Photo by Jubilare
Ever since I was a child the three dimensions, our perception of them, and our ability to change things within them have fascinated me. Texture, shape, matter, color, shadow, highlight, space, distance! And that is only where the realm of the physical touches two of our five senses.
Stop. Right now.
Wipe your mind of all that you take for granted and try to understand how bizarre and wondrous the material world really is. Consider the possibility that nothing has to be, yet here it is. Think about the space between you and the nearest object and try to feel how strange your perception of that space, and that object would be if your senses had only been awakened this moment.
If you haven’t tried this before, it may be hard at first. We’ve been swimming in the physical from our earliest memories. We are so used to this that anything else would seem strange and exciting to us, but we are capable of realizing how awe-inspiring this world is.
Think about the things you see every day. Your bed, a blanket, a cup of water, a tree with texture so meticulously detailed that it stretches from a forest to the atoms of its inmost ring. Your own body, even with its flaws, so knit together that you live and move, with cells constantly dying and being reborn. How shadows change a surface, and light can make things glow.
Photo by Jubilare. Often it is the simple things that awe.
If you think about this too long and too deeply, it can overwhelm you.
It’s best to find a balance where you neither take the physical for granted, nor allow yourself to be overcome by the incomprehensible vastness and detail of it all. I think it is good for us to pause and run our hand over a desk, or breathe in winter air, taking time to feel, taste, smell. So many gifts are wasted on us when we don’t pay attention.
You may be wondering what this has to do with J. R. R. Tolkien’s Dwarves.
I think (and yes, I may be projecting) that the Dwarves, in general, share my instinctual wonder of the world. Tolkien’s words suggest a people who, while rugged and shielded in other regards, are hyper-sensitive when it comes to the properties and beauties of the inanimate part of Arda. Even though they lack my passion for trees and plants, they appreciate them enough to use them as common themes in their works.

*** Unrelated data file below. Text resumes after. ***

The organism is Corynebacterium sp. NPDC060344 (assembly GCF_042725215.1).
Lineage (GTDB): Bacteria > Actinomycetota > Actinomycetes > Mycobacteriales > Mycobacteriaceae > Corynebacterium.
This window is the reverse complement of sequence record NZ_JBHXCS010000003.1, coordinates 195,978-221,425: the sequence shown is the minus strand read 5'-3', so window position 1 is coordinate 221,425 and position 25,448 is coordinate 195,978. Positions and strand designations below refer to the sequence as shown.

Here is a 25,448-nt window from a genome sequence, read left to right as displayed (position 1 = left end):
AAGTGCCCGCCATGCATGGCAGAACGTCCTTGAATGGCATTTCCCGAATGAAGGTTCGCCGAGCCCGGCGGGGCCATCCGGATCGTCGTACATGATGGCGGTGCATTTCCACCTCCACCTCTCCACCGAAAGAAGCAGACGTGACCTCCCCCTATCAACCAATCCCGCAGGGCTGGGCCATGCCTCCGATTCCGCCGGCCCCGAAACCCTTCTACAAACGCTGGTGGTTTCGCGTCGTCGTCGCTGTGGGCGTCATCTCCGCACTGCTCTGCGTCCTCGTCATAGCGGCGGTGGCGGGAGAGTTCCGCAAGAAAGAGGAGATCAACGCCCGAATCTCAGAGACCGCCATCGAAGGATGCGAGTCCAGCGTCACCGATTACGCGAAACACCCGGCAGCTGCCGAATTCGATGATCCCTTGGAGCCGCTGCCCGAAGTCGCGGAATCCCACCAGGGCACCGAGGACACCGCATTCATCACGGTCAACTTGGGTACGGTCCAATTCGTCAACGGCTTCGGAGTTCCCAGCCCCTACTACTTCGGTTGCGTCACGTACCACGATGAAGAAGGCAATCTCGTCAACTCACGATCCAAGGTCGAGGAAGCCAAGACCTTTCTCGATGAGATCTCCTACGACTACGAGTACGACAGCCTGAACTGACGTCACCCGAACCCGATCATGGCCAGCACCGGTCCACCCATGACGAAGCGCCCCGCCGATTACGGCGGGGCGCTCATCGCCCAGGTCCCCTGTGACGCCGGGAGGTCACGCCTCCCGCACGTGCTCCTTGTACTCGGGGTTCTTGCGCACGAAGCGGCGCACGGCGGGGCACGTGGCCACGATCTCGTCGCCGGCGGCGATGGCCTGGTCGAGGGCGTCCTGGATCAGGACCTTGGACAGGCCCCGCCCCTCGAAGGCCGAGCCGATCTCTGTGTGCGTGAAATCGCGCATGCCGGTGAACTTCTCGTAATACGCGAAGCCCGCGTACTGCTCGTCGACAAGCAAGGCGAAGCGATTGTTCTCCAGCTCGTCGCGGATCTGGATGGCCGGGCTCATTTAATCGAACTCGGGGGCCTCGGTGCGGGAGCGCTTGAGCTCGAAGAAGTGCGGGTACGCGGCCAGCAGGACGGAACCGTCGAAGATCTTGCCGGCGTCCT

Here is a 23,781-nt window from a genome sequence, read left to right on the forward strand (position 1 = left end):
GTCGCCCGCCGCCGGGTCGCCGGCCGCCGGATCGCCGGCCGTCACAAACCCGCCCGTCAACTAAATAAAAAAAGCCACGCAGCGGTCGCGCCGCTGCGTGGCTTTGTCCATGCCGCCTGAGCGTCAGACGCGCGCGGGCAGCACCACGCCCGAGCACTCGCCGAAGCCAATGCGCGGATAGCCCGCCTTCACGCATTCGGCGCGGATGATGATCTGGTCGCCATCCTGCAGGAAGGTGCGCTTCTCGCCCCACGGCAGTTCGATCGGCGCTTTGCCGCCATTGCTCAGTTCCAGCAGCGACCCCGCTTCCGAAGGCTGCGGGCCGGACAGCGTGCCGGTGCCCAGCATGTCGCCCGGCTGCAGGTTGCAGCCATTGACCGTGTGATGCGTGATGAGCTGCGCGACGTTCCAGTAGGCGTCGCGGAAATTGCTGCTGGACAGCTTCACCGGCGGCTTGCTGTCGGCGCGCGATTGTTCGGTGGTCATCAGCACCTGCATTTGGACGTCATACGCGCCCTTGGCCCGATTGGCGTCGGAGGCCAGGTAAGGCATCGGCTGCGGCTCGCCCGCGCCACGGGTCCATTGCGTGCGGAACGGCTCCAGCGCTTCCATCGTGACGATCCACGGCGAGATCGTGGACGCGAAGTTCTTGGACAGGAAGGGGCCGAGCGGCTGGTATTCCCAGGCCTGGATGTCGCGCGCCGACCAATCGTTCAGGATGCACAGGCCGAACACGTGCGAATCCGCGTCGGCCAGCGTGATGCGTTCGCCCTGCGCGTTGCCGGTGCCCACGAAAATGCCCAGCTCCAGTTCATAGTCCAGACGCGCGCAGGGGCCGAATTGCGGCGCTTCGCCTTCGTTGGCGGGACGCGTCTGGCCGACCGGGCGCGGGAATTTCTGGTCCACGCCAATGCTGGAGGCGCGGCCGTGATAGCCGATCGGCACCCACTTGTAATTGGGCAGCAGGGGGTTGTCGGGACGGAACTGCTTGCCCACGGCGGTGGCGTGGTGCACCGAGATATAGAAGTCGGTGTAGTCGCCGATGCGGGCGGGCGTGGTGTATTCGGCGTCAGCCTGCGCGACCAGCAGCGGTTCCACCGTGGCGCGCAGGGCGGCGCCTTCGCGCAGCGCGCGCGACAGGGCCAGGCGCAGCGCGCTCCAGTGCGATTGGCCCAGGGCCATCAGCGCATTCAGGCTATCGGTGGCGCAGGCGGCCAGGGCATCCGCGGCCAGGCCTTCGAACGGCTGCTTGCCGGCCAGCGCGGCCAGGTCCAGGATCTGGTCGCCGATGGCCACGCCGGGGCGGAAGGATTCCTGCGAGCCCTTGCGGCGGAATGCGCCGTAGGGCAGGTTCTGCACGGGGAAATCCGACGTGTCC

From the outside, fascination with the material can look a lot like materialism. Now, some Dwarves from Tolkien’s writing are avaricious and materialistic. There is no denying that. After all, love of matter can become materialism if taken too far. But I believe there is a pure and healthy love of the physical that is not possessive, or hedonistic, or materialistic, and I believe that love is an underlying theme in the character of the Khazâd.
My theory is supported by one of the Dwarves’ most well-known traits. It is a short step from loving creation, to wishing to create. I find myself compelled, through my awe of matter, to shape small pieces of my world. This is why I identify so strongly with the Dwarven love of craftsmanship.
In the Silmarillion it is clear Aulë and Melkor have a great measure of Eru’s creative spirit. In Melkor’s case, that spirit becomes grasping and possessive, but Aulë remains free and generous. Even in his clandestine making of the Dwarves his actions stem from a desire to share the wonders of Arda, his knowledge, and joy in existence.